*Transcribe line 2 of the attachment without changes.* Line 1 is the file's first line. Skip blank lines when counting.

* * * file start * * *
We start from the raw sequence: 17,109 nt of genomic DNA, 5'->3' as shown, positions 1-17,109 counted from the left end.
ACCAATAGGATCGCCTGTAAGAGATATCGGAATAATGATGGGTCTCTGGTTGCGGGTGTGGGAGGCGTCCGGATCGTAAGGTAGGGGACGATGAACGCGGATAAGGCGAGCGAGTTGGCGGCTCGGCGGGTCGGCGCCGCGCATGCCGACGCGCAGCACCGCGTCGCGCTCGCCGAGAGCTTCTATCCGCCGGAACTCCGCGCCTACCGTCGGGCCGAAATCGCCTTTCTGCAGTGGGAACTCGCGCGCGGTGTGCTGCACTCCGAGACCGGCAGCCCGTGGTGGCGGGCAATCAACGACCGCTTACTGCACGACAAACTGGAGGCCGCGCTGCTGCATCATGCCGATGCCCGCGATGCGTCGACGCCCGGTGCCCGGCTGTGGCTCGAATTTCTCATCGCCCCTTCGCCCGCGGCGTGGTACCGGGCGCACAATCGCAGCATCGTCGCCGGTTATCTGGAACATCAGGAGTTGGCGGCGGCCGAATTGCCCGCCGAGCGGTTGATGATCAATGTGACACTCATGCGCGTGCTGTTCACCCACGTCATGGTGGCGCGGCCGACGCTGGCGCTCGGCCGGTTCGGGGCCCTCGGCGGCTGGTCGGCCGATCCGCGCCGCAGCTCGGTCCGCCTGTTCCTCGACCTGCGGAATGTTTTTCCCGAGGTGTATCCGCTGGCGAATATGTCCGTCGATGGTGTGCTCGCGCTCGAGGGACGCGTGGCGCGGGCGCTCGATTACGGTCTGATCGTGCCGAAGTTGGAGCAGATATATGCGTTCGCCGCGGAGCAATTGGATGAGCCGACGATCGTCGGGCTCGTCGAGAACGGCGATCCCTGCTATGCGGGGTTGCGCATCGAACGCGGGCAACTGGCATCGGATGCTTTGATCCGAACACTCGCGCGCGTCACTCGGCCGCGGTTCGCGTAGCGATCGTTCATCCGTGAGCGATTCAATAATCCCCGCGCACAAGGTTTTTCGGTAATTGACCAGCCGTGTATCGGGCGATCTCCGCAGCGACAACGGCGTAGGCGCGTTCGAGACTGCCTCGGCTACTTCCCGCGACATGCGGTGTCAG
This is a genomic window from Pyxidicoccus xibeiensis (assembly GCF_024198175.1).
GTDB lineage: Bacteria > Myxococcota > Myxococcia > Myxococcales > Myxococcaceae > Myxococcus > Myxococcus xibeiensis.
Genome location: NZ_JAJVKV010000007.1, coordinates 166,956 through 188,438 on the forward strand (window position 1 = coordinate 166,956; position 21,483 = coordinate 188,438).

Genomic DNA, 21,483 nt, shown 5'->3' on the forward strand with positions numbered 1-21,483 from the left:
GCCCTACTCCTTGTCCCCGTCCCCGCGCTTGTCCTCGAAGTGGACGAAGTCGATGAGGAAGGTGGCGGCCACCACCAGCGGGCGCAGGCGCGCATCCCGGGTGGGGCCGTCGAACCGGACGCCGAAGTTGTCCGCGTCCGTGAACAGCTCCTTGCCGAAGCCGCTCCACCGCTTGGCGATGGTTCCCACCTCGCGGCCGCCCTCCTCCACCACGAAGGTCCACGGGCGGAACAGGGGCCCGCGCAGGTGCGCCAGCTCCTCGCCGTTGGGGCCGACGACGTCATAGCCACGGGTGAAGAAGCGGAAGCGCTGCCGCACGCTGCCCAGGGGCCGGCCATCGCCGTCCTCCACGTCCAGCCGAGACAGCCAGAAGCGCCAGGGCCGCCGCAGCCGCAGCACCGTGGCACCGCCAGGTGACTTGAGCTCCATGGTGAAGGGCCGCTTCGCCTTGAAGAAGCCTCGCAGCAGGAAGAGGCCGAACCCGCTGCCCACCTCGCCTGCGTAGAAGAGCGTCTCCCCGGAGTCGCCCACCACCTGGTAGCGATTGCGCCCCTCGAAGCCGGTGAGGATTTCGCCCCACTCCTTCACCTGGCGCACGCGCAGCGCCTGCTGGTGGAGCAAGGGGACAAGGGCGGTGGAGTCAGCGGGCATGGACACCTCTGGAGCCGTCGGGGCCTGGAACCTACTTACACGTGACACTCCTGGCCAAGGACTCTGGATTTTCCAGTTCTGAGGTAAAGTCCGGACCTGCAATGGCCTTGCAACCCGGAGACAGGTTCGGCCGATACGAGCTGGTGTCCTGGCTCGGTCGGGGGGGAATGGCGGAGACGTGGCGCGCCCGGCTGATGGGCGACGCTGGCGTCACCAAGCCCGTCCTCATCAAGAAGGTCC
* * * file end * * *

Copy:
ACCAATAGGATCGCCTGTAAGAGATATCGGAATAATGATGGGTCTCTGGTTGCGGGTGTGGGAGGCGTCCGGATCGTAAGGTAGGGGACGATGAACGCGGATAAGGCGAGCGAGTTGGCGGCTCGGCGGGTCGGCGCCGCGCATGCCGACGCGCAGCACCGCGTCGCGCTCGCCGAGAGCTTCTATCCGCCGGAACTCCGCGCCTACCGTCGGGCCGAAATCGCCTTTCTGCAGTGGGAACTCGCGCGCGGTGTGCTGCACTCCGAGACCGGCAGCCCGTGGTGGCGGGCAATCAACGACCGCTTACTGCACGACAAACTGGAGGCCGCGCTGCTGCATCATGCCGATGCCCGCGATGCGTCGACGCCCGGTGCCCGGCTGTGGCTCGAATTTCTCATCGCCCCTTCGCCCGCGGCGTGGTACCGGGCGCACAATCGCAGCATCGTCGCCGGTTATCTGGAACATCAGGAGTTGGCGGCGGCCGAATTGCCCGCCGAGCGGTTGATGATCAATGTGACACTCATGCGCGTGCTGTTCACCCACGTCATGGTGGCGCGGCCGACGCTGGCGCTCGGCCGGTTCGGGGCCCTCGGCGGCTGGTCGGCCGATCCGCGCCGCAGCTCGGTCCGCCTGTTCCTCGACCTGCGGAATGTTTTTCCCGAGGTGTATCCGCTGGCGAATATGTCCGTCGATGGTGTGCTCGCGCTCGAGGGACGCGTGGCGCGGGCGCTCGATTACGGTCTGATCGTGCCGAAGTTGGAGCAGATATATGCGTTCGCCGCGGAGCAATTGGATGAGCCGACGATCGTCGGGCTCGTCGAGAACGGCGATCCCTGCTATGCGGGGTTGCGCATCGAACGCGGGCAACTGGCATCGGATGCTTTGATCCGAACACTCGCGCGCGTCACTCGGCCGCGGTTCGCGTAGCGATCGTTCATCCGTGAGCGATTCAATAATCCCCGCGCACAAGGTTTTTCGGTAATTGACCAGCCGTGTATCGGGCGATCTCCGCAGCGACAACGGCGTAGGCGCGTTCGAGACTGCCTCGGCTACTTCCCGCGACATGCGGTGTCAG